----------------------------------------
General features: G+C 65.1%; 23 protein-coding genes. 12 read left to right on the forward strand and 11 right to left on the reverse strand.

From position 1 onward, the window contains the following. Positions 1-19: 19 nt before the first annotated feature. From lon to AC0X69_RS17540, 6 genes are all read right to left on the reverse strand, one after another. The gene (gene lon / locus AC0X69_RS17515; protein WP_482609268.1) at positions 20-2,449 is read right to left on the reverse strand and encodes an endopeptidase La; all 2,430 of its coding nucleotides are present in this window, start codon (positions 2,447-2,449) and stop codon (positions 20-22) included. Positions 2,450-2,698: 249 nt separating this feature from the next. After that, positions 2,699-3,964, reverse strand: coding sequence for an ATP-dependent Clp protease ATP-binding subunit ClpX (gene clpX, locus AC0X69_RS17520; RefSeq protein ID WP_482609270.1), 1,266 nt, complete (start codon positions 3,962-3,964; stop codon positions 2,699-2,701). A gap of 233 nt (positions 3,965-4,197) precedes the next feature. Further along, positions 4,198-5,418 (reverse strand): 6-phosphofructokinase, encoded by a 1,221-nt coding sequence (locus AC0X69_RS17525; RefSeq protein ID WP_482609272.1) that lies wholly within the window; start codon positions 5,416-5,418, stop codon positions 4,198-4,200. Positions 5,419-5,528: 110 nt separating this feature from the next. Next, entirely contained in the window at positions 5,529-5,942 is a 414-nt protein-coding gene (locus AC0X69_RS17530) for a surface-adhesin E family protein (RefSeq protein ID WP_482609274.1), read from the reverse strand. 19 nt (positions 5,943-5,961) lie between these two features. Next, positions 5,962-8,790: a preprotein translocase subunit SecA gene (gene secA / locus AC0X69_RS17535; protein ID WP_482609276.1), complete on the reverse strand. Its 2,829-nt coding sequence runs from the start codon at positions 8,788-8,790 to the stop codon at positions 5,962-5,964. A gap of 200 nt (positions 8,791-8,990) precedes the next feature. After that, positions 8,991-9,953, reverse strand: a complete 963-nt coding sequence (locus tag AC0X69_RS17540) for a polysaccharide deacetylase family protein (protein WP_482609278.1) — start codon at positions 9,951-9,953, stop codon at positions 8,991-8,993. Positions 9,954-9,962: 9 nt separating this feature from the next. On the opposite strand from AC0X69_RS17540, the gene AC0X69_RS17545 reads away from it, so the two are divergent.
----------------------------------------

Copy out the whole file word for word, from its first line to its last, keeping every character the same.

General features: G+C 65.1%; 23 protein-coding genes. 12 read left to right on the forward strand and 11 right to left on the reverse strand.

From position 1 onward, the window contains the following. Positions 1-19: 19 nt before the first annotated feature. From lon to AC0X69_RS17540, 6 genes are all read right to left on the reverse strand, one after another. The gene (gene lon / locus AC0X69_RS17515; protein WP_482609268.1) at positions 20-2,449 is read right to left on the reverse strand and encodes an endopeptidase La; all 2,430 of its coding nucleotides are present in this window, start codon (positions 2,447-2,449) and stop codon (positions 20-22) included. Positions 2,450-2,698: 249 nt separating this feature from the next. After that, positions 2,699-3,964, reverse strand: coding sequence for an ATP-dependent Clp protease ATP-binding subunit ClpX (gene clpX, locus AC0X69_RS17520; RefSeq protein ID WP_482609270.1), 1,266 nt, complete (start codon positions 3,962-3,964; stop codon positions 2,699-2,701). A gap of 233 nt (positions 3,965-4,197) precedes the next feature. Further along, positions 4,198-5,418 (reverse strand): 6-phosphofructokinase, encoded by a 1,221-nt coding sequence (locus AC0X69_RS17525; RefSeq protein ID WP_482609272.1) that lies wholly within the window; start codon positions 5,416-5,418, stop codon positions 4,198-4,200. Positions 5,419-5,528: 110 nt separating this feature from the next. Next, entirely contained in the window at positions 5,529-5,942 is a 414-nt protein-coding gene (locus AC0X69_RS17530) for a surface-adhesin E family protein (RefSeq protein ID WP_482609274.1), read from the reverse strand. 19 nt (positions 5,943-5,961) lie between these two features. Next, positions 5,962-8,790: a preprotein translocase subunit SecA gene (gene secA / locus AC0X69_RS17535; protein ID WP_482609276.1), complete on the reverse strand. Its 2,829-nt coding sequence runs from the start codon at positions 8,788-8,790 to the stop codon at positions 5,962-5,964. A gap of 200 nt (positions 8,791-8,990) precedes the next feature. After that, positions 8,991-9,953, reverse strand: a complete 963-nt coding sequence (locus tag AC0X69_RS17540) for a polysaccharide deacetylase family protein (protein WP_482609278.1) — start codon at positions 9,951-9,953, stop codon at positions 8,991-8,993. Positions 9,954-9,962: 9 nt separating this feature from the next. On the opposite strand from AC0X69_RS17540, the gene AC0X69_RS17545 reads away from it, so the two are divergent.